Texans' Carr staying upright more and loving it
HOUSTON -- David Carr became an unwilling expert on the grass at Houston's Reliant Stadium last year. For that matter, he got to know eight other fields pretty well, too, as opposing defenses abused him to the tune of a record 76 sacks.
Fortunately for Carr and the Texans, his botany skills are starting to grow rusty. He's been sacked only seven times in four games and is ranked 16th in the unwanted statistic as the Texans (2-2) enjoy their bye week coming off a last-second 24-20 victory at home against Jacksonville.
Carr's skyrocketing sacks total became an ugly joke last year that persisted into the offseason.
Some in the organization privately were miffed when ESPN ran a promo for its draft day coverage last April showing Carr lined up behind center Steve McKinney in a game, but the other four linemen had been digitally removed.
"What does your team need?" the voiceover asked.
General manager Charley Casserly tried to address the problem for the second-year Texans, though it wasn't clear until the season started whether the three new starters on the line would make a difference. So far they have, although the experience Carr gained after his rocky rookie year has helped, too.
"I think it's a combination of a lot of things," Carr said. "The play-calling is geared toward me getting the ball out of my hand. I've made a conscious effort to get the ball out of my hand and not even being close to letting (defenses) get anything going."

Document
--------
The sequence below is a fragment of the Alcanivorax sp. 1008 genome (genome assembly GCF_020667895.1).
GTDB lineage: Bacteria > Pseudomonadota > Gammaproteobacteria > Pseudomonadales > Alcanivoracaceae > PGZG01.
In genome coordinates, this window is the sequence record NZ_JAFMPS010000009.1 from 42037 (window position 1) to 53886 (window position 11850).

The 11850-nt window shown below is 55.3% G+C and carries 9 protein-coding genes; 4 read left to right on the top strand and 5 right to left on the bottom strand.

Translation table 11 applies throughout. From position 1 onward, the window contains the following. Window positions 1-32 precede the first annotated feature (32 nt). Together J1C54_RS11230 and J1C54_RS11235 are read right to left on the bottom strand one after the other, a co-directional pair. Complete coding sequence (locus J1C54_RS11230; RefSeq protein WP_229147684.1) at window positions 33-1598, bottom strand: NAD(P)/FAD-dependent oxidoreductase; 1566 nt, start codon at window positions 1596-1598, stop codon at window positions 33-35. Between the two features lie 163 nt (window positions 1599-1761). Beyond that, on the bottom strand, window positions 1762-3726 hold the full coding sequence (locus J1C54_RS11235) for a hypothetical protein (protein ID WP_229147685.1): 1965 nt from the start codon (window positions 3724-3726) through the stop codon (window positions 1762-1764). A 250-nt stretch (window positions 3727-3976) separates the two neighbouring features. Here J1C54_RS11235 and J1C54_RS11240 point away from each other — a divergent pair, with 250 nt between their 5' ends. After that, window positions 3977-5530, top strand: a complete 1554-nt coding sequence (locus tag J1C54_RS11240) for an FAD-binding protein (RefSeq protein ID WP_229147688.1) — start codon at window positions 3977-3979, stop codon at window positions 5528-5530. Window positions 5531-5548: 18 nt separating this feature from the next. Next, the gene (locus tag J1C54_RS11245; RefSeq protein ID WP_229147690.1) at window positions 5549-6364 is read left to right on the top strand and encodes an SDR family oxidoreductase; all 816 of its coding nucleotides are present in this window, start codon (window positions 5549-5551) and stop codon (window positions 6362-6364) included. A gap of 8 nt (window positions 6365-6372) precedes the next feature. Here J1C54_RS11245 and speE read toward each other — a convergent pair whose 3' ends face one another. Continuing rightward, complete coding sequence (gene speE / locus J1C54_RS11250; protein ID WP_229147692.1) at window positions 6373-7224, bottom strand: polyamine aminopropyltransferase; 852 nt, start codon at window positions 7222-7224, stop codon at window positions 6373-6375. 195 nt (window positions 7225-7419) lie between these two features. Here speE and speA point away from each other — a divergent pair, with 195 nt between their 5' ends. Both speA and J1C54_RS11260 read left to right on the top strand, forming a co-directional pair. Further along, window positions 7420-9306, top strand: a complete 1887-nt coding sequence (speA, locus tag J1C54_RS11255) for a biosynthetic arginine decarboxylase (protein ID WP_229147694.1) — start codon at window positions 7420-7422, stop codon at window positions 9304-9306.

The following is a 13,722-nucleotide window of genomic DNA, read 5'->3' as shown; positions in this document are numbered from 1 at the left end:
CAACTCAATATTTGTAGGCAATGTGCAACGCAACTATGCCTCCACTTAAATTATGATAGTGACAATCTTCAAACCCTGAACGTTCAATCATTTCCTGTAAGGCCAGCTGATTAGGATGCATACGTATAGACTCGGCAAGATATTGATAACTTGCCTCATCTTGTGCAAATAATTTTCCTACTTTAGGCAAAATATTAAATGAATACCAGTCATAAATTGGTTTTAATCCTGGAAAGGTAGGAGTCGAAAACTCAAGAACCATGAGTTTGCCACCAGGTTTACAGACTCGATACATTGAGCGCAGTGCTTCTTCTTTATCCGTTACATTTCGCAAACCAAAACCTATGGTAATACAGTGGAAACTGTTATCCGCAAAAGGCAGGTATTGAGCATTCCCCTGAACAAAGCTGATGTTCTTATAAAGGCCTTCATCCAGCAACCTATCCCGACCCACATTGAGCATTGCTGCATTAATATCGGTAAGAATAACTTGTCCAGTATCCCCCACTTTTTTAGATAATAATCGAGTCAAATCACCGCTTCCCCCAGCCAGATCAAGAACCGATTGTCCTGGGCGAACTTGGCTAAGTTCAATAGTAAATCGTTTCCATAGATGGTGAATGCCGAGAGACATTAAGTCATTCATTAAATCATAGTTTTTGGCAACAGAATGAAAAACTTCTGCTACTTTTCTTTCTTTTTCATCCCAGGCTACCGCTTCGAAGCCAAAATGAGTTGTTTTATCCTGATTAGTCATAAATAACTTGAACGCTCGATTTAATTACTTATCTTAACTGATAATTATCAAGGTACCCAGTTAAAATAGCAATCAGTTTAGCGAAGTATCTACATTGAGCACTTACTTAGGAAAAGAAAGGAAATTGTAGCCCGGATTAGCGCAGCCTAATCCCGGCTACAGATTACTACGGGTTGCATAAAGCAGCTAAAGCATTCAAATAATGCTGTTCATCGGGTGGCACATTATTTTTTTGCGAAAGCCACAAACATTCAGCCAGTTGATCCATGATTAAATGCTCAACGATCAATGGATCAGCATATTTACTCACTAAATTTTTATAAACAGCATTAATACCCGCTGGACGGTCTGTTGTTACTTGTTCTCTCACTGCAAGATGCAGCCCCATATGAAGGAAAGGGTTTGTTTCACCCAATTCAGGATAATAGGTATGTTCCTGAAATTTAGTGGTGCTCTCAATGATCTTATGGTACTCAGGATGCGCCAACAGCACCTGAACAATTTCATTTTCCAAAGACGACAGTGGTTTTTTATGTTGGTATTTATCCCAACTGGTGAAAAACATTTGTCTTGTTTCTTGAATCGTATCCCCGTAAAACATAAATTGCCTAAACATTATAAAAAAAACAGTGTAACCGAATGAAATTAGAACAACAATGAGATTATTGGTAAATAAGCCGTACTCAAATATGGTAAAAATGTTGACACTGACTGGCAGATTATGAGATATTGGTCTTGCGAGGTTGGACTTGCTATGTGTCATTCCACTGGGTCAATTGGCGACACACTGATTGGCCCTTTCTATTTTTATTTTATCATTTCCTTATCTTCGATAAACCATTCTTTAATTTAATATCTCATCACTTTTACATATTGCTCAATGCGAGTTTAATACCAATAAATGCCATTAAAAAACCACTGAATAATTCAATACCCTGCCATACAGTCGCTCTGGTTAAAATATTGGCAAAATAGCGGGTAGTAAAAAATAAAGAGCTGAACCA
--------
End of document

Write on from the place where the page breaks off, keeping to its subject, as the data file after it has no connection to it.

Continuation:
To put Carr's sacks total after four games in perspective, he had been sacked 26 times heading into the same Week 5 bye last year. There were three games in which Carr was sacked more than he has been throughout this quarter-season: at San Diego (nine), at Cleveland (eight) and at Philadelphia (seven).
Hugh Douglas, the star right end who had one of the Eagles' sacks last year, was on Jacksonville's defensive line in last Sunday's loss to Houston. This time, second-year left tackle Chester Pitts shut him out, just as he shut out 2002 sacks king Jason Taylor in Houston's opener at Miami.
"I don't know if I'd say I dominated (Douglas)," Pitts said. "I felt like I played a pretty decent game. I played hard. He played hard, too. I'd just say that the matchup wasn't as lopsided as it was last year."
The Texans didn't yield a sack to Miami and gave up one each to Jacksonville and Kansas City. The only poor matchup came in New Orleans, where the Saints got to Carr five times.
Pitts and McKinney are the only holdovers from 2002. The Texans took left guard Milford Brown in the 2002 supplemental draft, but he didn't see his first game action until this year.
The right side of the line is brand new, with veterans Zach Wiegert at guard and Greg Randall at tackle. Todd Washington was plucked from Tampa Bay as a backup center/guard and has started the last two weeks as Brown recovers from a minor knee injury.
Coach Dom Capers cites the increase in experience across the offense for all the statistical improvements. The Texans rank 15th in yards per game after being at or near the bottom all last season.
"I think you look back to a year ago, I don't know if anybody had ever started six rookies on an NFL team before (all on offense), so we knew there were going to be some things we would have to iron out," Capers said. "We spent a lot of time in the offseason, we upgraded our personnel and we've had more continuity in our offensive line."
The line, ravaged by injuries before and during the 2002 season, wasn't the only culprit, Capers said. Running backs were unable to get a ground attack going and were missing some blocks, and Carr took time to get adjusted to the speed of the NFL.
And now, the Texans are getting some positive television airplay as Carr's daring win-or-lose touchdown dive at the end of the Jaguars game was the talk of the league during the week.
"It feels good to actually be recognized a little bit," Carr said, "but we've got to keep playing better."
This story is from ESPN.com's automated news wire. Wire index
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